Look out for vulnerable road users like cyclists and runners – they may be especially hard to see along dimly lit roads.
And make sure people can see you. Ensure your lights are all working properly and are correctly adjusted. Driving with lights on, day or night, can help with visibility. Remember to keep them dipped when travelling in foggy conditions; blasting them on to full only results in the light being reflected straight back at you, making visibility even harder.
If the weather is severe, you may have to take a break - wait until conditions have improved and you feel confident you can see the road and what’s ahead before continuing.
Motorcyclists – this is for you!
Before your next ride, it’s time for a safety reminder.
A thorough check of your bike’s brakes, tyres, lights, and your safety gear, as well as keeping your dream machine serviced and WoF’d is a good place to start.
Ride to the conditions and within your abilities. There’s no need to speed and remember to check the weather prior to any trip. This can help you prepare for, or avoid, dangerous roads conditions. If the weather isn’t looking good, maybe delay your ride for another day.
Because you and your bike can be missed by other road users (especially in bad weather), remember to ride with your lights on and give yourself plenty of room between other vehicles. Improve your visibility further by investing in bright-coloured protective gear.
Know what to expect
If you’re travelling out of town, make sure you know what you’re in for.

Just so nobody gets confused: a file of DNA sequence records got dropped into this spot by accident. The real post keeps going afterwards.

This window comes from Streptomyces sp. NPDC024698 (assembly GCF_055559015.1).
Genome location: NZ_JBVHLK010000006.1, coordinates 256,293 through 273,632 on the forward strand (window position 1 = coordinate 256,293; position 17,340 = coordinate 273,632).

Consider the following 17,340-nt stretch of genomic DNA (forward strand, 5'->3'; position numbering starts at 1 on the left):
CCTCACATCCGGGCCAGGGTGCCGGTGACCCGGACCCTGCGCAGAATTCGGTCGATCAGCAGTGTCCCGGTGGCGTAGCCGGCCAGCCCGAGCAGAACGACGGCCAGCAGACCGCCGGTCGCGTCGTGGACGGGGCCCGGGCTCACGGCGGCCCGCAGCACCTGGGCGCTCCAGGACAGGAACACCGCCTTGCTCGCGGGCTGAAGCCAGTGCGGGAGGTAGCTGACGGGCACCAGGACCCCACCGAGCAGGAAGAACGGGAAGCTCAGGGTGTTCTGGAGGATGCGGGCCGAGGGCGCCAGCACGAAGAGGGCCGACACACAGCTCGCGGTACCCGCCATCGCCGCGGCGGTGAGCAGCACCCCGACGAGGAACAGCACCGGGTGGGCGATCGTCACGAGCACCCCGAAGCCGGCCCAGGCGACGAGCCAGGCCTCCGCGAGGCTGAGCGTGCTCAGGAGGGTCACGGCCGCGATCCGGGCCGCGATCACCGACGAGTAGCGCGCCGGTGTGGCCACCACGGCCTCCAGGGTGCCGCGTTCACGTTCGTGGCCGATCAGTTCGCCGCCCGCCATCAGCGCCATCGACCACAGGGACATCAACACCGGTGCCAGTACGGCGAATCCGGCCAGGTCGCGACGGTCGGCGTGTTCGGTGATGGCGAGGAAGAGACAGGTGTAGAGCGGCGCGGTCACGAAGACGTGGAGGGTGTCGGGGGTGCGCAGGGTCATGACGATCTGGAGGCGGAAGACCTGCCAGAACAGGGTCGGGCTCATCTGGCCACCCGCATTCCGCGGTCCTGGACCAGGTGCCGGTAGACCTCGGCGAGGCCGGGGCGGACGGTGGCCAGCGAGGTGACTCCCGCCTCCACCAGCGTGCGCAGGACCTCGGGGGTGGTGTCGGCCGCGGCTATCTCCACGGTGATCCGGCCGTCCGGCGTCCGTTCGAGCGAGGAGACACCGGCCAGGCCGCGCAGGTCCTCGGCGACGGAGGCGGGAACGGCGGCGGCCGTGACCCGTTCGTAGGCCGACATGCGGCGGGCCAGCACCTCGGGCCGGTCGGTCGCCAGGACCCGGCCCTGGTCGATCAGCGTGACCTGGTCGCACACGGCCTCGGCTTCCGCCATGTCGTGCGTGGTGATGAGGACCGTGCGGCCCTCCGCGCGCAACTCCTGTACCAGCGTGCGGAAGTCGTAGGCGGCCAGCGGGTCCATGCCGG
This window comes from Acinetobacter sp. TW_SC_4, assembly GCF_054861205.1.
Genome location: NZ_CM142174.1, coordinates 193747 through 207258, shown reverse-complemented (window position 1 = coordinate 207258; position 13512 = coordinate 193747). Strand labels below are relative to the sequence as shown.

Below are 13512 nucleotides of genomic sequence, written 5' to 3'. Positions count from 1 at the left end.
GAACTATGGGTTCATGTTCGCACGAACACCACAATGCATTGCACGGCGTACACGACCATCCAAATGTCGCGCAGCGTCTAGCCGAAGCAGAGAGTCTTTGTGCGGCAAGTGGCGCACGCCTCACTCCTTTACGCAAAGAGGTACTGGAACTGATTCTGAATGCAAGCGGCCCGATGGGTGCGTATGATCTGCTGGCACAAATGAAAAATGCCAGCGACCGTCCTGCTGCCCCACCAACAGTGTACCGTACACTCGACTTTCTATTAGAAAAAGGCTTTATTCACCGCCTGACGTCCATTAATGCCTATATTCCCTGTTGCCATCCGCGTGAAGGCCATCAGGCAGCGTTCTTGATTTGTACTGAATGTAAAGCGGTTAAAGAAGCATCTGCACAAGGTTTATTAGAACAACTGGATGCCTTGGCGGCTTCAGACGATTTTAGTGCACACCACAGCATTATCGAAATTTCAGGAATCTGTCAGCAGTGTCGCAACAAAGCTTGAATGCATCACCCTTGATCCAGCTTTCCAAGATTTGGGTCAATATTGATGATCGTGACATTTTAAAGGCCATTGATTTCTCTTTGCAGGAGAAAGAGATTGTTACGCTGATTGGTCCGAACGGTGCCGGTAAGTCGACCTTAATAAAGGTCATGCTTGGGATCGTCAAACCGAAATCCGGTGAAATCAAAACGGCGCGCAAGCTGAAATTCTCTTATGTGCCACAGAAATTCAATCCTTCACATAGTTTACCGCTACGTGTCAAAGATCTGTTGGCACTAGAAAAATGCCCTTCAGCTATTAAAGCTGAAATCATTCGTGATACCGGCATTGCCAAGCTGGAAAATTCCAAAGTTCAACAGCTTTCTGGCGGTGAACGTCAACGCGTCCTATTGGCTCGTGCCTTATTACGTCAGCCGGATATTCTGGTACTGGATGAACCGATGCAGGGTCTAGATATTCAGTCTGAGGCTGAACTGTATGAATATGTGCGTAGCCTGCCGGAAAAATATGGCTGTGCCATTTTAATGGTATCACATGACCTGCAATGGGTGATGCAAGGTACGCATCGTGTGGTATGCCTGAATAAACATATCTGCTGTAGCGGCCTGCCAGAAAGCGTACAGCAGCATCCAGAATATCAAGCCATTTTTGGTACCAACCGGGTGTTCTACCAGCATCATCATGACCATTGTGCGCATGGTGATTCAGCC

The sun is low in the sky for most of winter so be prepared for sunstrike. It’s especially important to keep your front and rear screens clean.
Bridges and overpasses ice over faster than normal roads. Why? The earth is warm and normal roads have the warmth of the earth underneath. Shady areas cool more quickly than areas in full sun. The shadows from large trees, buildings and mountains can cause isolated icy spots.
Black ice is often very difficult to detect, so be especially vigilant after very cold, settled nights.
Don’t expect other drivers to be as well prepared – allow plenty of room between you and your fellow motorists. And, give them even more when the weather is poor – double the two second rule and give yourself four seconds.
If in winter conditions you get into the uneasy situation of a wheel-spin, ease back on the pedal immediately until you feel the tyres grip again. Apply the same principle when braking. Brake gently at first then increase the pedal pressure progressively.
Remember, don't steer if you are braking or accelerating and vice versa.
Avoid driving in heavy snow if you can – but if you have to, do it slowly. Avoid braking suddenly – brake gently and progressively rather than just stamping on the pedal. Climbing and descending hills in snow needs a lot of care and attention – climb hills in the highest possible gear. Reducing your engine's revs will maximise the chances of traction and minimise the chance of spinning your wheels. Similarly, descend hills very slowly, putting your vehicle in a low gear before starting the descent.
Things you might have with you
It makes sense to have a first aid kit and fire extinguisher in the car, but there are other things you should consider for the colder months too, not just tools for changing a tyre. A torch, a mat or cover to protect you from the ground should you need to change a tyre, a disposable raincoat or poncho and protective gloves are all helpful. A multi-tool or Swiss-army type knife can be handy too.
An emergency reflective triangle and a high visibility vest can be the difference between someone spotting you stranded on the side of the road and colliding with you.